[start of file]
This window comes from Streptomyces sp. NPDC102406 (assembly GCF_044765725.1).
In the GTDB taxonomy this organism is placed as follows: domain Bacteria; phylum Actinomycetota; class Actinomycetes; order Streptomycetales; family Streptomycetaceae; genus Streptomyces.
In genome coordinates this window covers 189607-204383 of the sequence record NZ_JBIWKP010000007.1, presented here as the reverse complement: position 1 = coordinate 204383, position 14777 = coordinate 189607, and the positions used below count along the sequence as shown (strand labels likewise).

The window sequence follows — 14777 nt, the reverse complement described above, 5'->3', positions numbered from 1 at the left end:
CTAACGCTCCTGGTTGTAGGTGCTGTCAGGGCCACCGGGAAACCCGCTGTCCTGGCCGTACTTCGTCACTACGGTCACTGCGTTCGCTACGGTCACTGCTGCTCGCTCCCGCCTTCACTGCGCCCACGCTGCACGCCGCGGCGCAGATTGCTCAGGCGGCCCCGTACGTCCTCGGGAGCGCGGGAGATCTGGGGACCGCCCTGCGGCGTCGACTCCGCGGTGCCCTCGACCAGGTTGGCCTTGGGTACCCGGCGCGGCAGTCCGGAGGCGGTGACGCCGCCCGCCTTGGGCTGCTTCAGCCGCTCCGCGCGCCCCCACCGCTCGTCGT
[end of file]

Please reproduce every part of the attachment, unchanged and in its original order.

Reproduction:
This window comes from Streptomyces sp. NPDC102406 (assembly GCF_044765725.1).
In the GTDB taxonomy this organism is placed as follows: domain Bacteria; phylum Actinomycetota; class Actinomycetes; order Streptomycetales; family Streptomycetaceae; genus Streptomyces.
In genome coordinates this window covers 189607-204383 of the sequence record NZ_JBIWKP010000007.1, presented here as the reverse complement: position 1 = coordinate 204383, position 14777 = coordinate 189607, and the positions used below count along the sequence as shown (strand labels likewise).

The window sequence follows — 14777 nt, the reverse complement described above, 5'->3', positions numbered from 1 at the left end:
CTAACGCTCCTGGTTGTAGGTGCTGTCAGGGCCACCGGGAAACCCGCTGTCCTGGCCGTACTTCGTCACTACGGTCACTGCGTTCGCTACGGTCACTGCTGCTCGCTCCCGCCTTCACTGCGCCCACGCTGCACGCCGCGGCGCAGATTGCTCAGGCGGCCCCGTACGTCCTCGGGAGCGCGGGAGATCTGGGGACCGCCCTGCGGCGTCGACTCCGCGGTGCCCTCGACCAGGTTGGCCTTGGGTACCCGGCGCGGCAGTCCGGAGGCGGTGACGCCGCCCGCCTTGGGCTGCTTCAGCCGCTCCGCGCGCCCCCACCGCTCGTCGT